Key words: Palliative care, end of life care, practice development, nursing homes, person-centred, education
LanguageEnglish
Article number5
Pages1-14
Number of pages14
JournalInternational Practice Development Journal
Volume9
Issue number1
DOIs
Publication statusPublished - 15 May 2019

Fingerprint

Terminal Care
Nursing Homes
Caregivers
Education
Nursing Staff
Nurses
Demography
Staff Development
Program Evaluation
Focus Groups
Palliative Care
Workplace
Comorbidity
Learning
Interviews
Population

Keywords

  • Palliative care
  • education
  • person-centred
  • nursing homes
  • practice development
  • end-of-life care

Cite this

@article{4daca7feab994c3fbeca2974dee950fd,
title = "Improving caregivers experience: enhancing end-of-life care for residents",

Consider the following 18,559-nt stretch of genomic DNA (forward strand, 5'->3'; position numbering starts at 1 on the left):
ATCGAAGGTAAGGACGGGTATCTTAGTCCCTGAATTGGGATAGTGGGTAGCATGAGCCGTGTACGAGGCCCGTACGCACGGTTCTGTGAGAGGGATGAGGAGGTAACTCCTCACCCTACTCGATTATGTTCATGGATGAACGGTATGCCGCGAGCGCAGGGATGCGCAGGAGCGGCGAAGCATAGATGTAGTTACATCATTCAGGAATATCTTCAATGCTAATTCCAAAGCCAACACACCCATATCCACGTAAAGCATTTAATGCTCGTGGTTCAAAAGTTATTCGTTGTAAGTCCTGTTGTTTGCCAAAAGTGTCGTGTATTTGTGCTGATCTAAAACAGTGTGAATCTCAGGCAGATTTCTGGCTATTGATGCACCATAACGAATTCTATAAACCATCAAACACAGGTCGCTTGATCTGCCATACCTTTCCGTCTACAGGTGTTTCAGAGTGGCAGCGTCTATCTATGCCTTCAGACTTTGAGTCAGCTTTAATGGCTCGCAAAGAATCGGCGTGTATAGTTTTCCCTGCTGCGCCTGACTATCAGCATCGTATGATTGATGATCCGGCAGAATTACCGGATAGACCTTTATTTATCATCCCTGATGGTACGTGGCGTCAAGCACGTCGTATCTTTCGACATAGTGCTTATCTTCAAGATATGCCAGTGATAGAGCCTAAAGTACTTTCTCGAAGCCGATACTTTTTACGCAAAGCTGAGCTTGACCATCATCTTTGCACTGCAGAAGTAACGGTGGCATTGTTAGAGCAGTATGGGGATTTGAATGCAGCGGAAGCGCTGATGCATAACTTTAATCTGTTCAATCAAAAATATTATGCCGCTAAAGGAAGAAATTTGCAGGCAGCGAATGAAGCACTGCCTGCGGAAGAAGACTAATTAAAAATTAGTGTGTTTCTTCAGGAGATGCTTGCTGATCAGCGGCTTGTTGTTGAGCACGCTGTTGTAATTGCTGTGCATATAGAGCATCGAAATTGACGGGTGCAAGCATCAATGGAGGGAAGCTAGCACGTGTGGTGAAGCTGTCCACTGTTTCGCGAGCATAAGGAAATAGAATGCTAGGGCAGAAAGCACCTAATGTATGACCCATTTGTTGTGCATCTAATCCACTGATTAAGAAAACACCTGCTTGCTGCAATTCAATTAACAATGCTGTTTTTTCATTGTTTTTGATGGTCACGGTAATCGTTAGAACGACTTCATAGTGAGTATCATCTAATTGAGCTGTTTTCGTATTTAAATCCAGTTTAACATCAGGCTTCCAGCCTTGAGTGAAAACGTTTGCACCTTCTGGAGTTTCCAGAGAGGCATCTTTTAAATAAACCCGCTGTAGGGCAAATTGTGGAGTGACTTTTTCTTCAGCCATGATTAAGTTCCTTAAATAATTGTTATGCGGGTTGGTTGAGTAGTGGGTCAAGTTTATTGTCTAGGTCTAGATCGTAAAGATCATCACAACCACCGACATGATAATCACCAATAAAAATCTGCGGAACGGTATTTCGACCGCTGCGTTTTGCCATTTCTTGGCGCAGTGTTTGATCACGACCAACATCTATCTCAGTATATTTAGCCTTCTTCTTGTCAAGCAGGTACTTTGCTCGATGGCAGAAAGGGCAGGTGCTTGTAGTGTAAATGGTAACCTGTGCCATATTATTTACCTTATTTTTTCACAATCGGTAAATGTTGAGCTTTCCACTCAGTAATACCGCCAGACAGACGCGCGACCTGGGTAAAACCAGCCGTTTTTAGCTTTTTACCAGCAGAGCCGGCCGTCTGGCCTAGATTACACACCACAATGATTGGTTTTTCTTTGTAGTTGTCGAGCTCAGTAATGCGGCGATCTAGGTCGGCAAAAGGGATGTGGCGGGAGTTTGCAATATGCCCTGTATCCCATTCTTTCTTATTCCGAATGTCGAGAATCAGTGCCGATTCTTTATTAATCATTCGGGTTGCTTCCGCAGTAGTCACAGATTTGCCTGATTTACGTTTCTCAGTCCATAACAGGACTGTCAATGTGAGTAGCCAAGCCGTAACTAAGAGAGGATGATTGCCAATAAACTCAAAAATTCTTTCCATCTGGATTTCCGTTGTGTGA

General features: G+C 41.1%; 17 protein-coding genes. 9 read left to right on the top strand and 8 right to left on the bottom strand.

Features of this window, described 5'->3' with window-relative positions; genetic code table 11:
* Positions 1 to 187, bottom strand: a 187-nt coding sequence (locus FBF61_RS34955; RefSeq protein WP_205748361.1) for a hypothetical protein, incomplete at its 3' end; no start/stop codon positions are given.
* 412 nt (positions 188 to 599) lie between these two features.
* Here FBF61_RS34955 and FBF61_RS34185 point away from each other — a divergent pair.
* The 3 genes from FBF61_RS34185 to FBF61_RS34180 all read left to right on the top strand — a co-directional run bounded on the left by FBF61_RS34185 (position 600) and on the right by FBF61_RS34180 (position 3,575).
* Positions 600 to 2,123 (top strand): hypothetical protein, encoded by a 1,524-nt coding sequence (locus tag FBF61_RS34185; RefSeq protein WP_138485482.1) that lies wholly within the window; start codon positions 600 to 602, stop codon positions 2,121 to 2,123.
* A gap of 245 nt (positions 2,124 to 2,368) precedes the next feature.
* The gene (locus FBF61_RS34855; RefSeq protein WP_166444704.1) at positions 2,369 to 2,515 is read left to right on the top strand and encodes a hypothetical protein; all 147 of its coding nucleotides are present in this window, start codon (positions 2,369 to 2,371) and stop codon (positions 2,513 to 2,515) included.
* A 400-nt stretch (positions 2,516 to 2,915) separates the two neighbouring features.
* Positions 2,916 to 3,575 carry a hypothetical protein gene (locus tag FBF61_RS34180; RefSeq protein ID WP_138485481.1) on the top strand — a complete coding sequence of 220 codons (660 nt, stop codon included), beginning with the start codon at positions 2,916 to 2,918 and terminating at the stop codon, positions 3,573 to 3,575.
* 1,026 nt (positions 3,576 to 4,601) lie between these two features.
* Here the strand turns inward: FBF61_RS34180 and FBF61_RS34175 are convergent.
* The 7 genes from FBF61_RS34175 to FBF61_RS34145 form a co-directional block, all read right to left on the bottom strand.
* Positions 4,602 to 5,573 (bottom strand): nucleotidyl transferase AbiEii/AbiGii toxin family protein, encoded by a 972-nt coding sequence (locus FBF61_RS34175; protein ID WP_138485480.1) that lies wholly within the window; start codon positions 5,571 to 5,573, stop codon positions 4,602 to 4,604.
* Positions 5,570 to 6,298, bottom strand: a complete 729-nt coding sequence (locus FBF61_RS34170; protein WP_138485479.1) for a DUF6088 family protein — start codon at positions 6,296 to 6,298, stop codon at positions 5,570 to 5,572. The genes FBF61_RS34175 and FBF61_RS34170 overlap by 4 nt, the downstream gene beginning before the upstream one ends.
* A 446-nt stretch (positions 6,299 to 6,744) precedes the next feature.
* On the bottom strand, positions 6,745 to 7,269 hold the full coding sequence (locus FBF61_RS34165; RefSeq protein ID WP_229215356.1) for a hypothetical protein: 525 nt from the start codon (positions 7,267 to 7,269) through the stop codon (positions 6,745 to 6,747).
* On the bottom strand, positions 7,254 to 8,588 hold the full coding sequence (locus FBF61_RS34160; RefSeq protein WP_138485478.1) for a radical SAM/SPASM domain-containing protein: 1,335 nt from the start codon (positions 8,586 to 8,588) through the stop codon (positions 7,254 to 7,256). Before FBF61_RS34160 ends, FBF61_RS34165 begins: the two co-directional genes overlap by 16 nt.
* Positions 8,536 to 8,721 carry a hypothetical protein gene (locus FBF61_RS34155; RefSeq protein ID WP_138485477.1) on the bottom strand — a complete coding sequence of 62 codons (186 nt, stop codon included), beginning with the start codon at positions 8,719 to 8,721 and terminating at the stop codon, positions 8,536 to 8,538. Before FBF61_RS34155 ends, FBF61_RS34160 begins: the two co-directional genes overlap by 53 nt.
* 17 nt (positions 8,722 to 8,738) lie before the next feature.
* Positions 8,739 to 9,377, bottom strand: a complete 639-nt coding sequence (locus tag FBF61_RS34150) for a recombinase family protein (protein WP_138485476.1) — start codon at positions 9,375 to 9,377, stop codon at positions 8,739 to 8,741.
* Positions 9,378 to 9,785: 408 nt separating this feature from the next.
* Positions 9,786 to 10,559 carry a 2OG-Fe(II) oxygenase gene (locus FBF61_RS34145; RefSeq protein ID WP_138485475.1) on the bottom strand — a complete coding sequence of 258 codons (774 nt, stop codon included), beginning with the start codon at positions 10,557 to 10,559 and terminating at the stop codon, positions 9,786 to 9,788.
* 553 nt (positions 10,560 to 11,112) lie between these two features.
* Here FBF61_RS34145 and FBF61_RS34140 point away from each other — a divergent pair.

abstract = "Background: Global demographic changes are resulting in an ageing population with increasingly complex needs and comorbidities. The nursing home sector will increasingly play a critical role in the care for people at the end of life. Education for staff in this sector is variable in nature, with little evidence of its impact on practice. Practice development aims to enhance person-centred and evidence informed cultures. Aim: To develop and evaluate participants’ palliative and end-of-life care knowledge, enabling them to develop and transform care practices in the homes. Methods: A practice development programme for registered nurses and care assistants in two nursing homes. Evaluation data was collected at the start of the programme and six months after its completion, via focus groups, self-assessment, record reviews, reflective diaries, on to one manager interviews, and evaluations and notes from meetings and sessions. Data also informed activities within the programme and its evaluation. A creative hermeneutic approach was adopted for overall data analysis.Findings: Findings confirm the strength of adopting a PD approach to underpin a staff education programme. Integrating registered nurses and care assistants in the learning environment enhanced working relationships and translated into a more healthful workplace culture and enhanced person-centred end of life care. Implications for practice: •Integrating practice development into staff education for nursing home staff is an effective means of developing their knowledge and skills and seeing this integrated into practice. •As global demographics change, this sector will have a major role to play in end of life care, therefore a more systematic approach to the development of nursing home staff is required to enhance person-centred end of life care in this sector. Key words: Palliative care, end of life care, practice development, nursing homes, person-centred, education",